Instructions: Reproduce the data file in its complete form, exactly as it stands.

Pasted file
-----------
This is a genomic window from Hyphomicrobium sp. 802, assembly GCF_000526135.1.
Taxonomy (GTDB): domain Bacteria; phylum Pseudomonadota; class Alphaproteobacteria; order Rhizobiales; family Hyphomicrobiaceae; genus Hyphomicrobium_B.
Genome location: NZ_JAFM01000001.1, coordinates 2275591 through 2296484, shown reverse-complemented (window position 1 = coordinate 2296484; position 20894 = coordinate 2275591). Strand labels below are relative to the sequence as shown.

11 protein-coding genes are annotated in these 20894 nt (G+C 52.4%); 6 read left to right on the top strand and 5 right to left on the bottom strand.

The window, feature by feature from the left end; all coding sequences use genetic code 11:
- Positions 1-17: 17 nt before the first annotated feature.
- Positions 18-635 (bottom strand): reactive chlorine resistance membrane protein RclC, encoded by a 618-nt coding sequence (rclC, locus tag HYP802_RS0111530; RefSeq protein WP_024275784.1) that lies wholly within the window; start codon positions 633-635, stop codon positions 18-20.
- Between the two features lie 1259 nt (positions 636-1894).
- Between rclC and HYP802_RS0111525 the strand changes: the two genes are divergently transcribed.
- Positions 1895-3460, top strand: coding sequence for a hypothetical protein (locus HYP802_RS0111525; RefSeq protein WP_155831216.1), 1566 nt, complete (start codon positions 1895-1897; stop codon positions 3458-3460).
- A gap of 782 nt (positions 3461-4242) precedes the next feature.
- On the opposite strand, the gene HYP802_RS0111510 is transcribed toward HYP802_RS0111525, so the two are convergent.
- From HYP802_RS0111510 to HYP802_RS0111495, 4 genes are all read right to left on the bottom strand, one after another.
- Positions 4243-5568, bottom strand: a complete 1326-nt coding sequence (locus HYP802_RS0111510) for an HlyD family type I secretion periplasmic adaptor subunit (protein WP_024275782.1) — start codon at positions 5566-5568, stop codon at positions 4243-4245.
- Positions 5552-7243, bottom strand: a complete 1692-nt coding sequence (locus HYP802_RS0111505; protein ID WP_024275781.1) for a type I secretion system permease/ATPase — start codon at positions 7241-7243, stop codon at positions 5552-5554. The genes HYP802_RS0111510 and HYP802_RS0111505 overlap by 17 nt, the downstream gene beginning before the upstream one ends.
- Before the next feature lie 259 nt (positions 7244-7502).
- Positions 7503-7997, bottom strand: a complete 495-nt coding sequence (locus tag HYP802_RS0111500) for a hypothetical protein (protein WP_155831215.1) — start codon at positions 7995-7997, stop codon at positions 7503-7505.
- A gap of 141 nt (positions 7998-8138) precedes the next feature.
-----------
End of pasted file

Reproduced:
This is a genomic window from Hyphomicrobium sp. 802, assembly GCF_000526135.1.
Taxonomy (GTDB): domain Bacteria; phylum Pseudomonadota; class Alphaproteobacteria; order Rhizobiales; family Hyphomicrobiaceae; genus Hyphomicrobium_B.
Genome location: NZ_JAFM01000001.1, coordinates 2275591 through 2296484, shown reverse-complemented (window position 1 = coordinate 2296484; position 20894 = coordinate 2275591). Strand labels below are relative to the sequence as shown.

11 protein-coding genes are annotated in these 20894 nt (G+C 52.4%); 6 read left to right on the top strand and 5 right to left on the bottom strand.

The window, feature by feature from the left end; all coding sequences use genetic code 11:
- Positions 1-17: 17 nt before the first annotated feature.
- Positions 18-635 (bottom strand): reactive chlorine resistance membrane protein RclC, encoded by a 618-nt coding sequence (rclC, locus tag HYP802_RS0111530; RefSeq protein WP_024275784.1) that lies wholly within the window; start codon positions 633-635, stop codon positions 18-20.
- Between the two features lie 1259 nt (positions 636-1894).
- Between rclC and HYP802_RS0111525 the strand changes: the two genes are divergently transcribed.
- Positions 1895-3460, top strand: coding sequence for a hypothetical protein (locus HYP802_RS0111525; RefSeq protein WP_155831216.1), 1566 nt, complete (start codon positions 1895-1897; stop codon positions 3458-3460).
- A gap of 782 nt (positions 3461-4242) precedes the next feature.
- On the opposite strand, the gene HYP802_RS0111510 is transcribed toward HYP802_RS0111525, so the two are convergent.
- From HYP802_RS0111510 to HYP802_RS0111495, 4 genes are all read right to left on the bottom strand, one after another.
- Positions 4243-5568, bottom strand: a complete 1326-nt coding sequence (locus HYP802_RS0111510) for an HlyD family type I secretion periplasmic adaptor subunit (protein WP_024275782.1) — start codon at positions 5566-5568, stop codon at positions 4243-4245.
- Positions 5552-7243, bottom strand: a complete 1692-nt coding sequence (locus HYP802_RS0111505; protein ID WP_024275781.1) for a type I secretion system permease/ATPase — start codon at positions 7241-7243, stop codon at positions 5552-5554. The genes HYP802_RS0111510 and HYP802_RS0111505 overlap by 17 nt, the downstream gene beginning before the upstream one ends.
- Before the next feature lie 259 nt (positions 7244-7502).
- Positions 7503-7997, bottom strand: a complete 495-nt coding sequence (locus tag HYP802_RS0111500) for a hypothetical protein (protein WP_155831215.1) — start codon at positions 7995-7997, stop codon at positions 7503-7505.
- A gap of 141 nt (positions 7998-8138) precedes the next feature.